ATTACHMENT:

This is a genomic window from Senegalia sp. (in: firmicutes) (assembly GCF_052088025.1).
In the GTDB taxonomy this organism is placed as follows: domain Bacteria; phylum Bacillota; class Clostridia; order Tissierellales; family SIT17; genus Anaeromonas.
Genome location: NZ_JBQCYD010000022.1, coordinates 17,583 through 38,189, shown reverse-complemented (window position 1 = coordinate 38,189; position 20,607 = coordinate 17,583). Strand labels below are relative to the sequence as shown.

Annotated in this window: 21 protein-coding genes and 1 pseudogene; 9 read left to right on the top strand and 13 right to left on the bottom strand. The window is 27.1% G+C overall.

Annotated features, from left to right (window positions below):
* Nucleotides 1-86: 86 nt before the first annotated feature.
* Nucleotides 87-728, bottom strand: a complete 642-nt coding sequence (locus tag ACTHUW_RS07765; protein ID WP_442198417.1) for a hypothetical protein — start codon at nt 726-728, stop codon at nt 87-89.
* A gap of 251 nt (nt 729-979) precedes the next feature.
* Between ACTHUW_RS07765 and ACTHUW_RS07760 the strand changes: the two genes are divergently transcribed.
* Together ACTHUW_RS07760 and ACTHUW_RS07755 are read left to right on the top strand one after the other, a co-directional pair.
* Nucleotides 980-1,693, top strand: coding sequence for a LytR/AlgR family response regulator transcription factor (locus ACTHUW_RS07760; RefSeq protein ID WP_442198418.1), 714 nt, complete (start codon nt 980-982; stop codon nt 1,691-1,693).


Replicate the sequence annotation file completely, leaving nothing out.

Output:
This is a genomic window from Senegalia sp. (in: firmicutes) (assembly GCF_052088025.1).
In the GTDB taxonomy this organism is placed as follows: domain Bacteria; phylum Bacillota; class Clostridia; order Tissierellales; family SIT17; genus Anaeromonas.
Genome location: NZ_JBQCYD010000022.1, coordinates 17,583 through 38,189, shown reverse-complemented (window position 1 = coordinate 38,189; position 20,607 = coordinate 17,583). Strand labels below are relative to the sequence as shown.

Annotated in this window: 21 protein-coding genes and 1 pseudogene; 9 read left to right on the top strand and 13 right to left on the bottom strand. The window is 27.1% G+C overall.

Annotated features, from left to right (window positions below):
* Nucleotides 1-86: 86 nt before the first annotated feature.
* Nucleotides 87-728, bottom strand: a complete 642-nt coding sequence (locus tag ACTHUW_RS07765; protein ID WP_442198417.1) for a hypothetical protein — start codon at nt 726-728, stop codon at nt 87-89.
* A gap of 251 nt (nt 729-979) precedes the next feature.
* Between ACTHUW_RS07765 and ACTHUW_RS07760 the strand changes: the two genes are divergently transcribed.
* Together ACTHUW_RS07760 and ACTHUW_RS07755 are read left to right on the top strand one after the other, a co-directional pair.
* Nucleotides 980-1,693, top strand: coding sequence for a LytR/AlgR family response regulator transcription factor (locus ACTHUW_RS07760; RefSeq protein ID WP_442198418.1), 714 nt, complete (start codon nt 980-982; stop codon nt 1,691-1,693).